SCRAP SATS – Teachers better than tests at predicting grades

Demonstration against SATs outside the Department of Education

CHILDREN across the UK began sitting their Sats tests yesterday, with parents at many schools boycotting the exams and taking their children out of school. Meanwhile, a new study from King’s College London (KCL) has concluded Sats are no better than teachers at predicting pupils’ GCSE and A-Level results.

The study, published in the Journal of Child Psychology and Psychiatry yesterday, found teacher assessments at age seven, 11 and 14 are just as effective as using Sats results to predict pupils’ subsequent exam success.

Dr Kaili Rimfeld, one of the report’s lead authors, said: ‘We have shown for the first time that teacher assessments predict GCSE and A-level results just as well as earlier exam scores.

‘The fact that exam scores correlate so highly with the teacher assessments raises questions about the value of the testing culture that characterises compulsory education in the UK.’

Dr Mary Bousted, joint general secretary, of the National Education Union said: ‘These research findings could not be more timely.

‘They show that teacher assessment is as reliable as exams to predict student achievement.

‘Surely we must now question the amount of testing which we subject our children to at primary and secondary level.’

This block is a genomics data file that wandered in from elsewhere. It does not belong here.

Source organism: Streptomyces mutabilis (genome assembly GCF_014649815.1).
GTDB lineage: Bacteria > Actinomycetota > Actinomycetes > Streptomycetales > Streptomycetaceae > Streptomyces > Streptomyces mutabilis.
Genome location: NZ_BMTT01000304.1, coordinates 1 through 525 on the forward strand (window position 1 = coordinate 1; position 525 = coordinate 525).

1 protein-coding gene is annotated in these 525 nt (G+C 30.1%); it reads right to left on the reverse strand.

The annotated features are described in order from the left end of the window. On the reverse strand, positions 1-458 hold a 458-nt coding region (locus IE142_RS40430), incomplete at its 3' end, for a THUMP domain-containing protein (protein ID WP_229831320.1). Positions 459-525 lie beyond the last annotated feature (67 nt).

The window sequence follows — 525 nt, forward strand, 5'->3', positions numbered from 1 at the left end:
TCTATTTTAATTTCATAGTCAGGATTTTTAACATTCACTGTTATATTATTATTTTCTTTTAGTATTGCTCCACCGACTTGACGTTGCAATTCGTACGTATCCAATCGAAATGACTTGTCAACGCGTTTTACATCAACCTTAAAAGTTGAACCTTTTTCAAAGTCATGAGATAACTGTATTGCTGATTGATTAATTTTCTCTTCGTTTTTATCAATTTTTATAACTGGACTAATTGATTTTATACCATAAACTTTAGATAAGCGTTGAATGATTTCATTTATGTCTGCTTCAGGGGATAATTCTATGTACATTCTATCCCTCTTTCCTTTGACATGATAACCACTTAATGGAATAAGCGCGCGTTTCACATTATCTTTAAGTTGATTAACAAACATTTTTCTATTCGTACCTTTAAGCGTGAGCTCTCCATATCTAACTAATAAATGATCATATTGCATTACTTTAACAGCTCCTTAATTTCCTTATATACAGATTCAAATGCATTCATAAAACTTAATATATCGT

Currently, children take Sats at the end of their final year of primary school, while the tests for seven-year-olds are being phased out in favour of ‘baseline assessments’ for children at the end of Reception. This will test children in their first week of school, when they are as young five or even four-years-old.

Labour leader Jeremy Corbyn announced that if elected, he would scrap Sats because primary school children are ‘unique’ and should not have to go through ‘extreme pressure testing’. Corbyn said that children should be ‘encouraged to be creative’ and allowed to ‘let their imagination roam’ rather than be subjected to the ‘unnecessary pressure of national exams’.

At one of the many schools around the country in which parents are boycotting the tests, fifteen parents of pupils in Bealings School near Woodbridge, Suffolk, pulled their children from school yesterday saying ‘over-testing was ruining the pupils’ education’.

Heather Chandler, one of the parents, said it was ‘far too early’ for the children, aged six and seven, to be tested.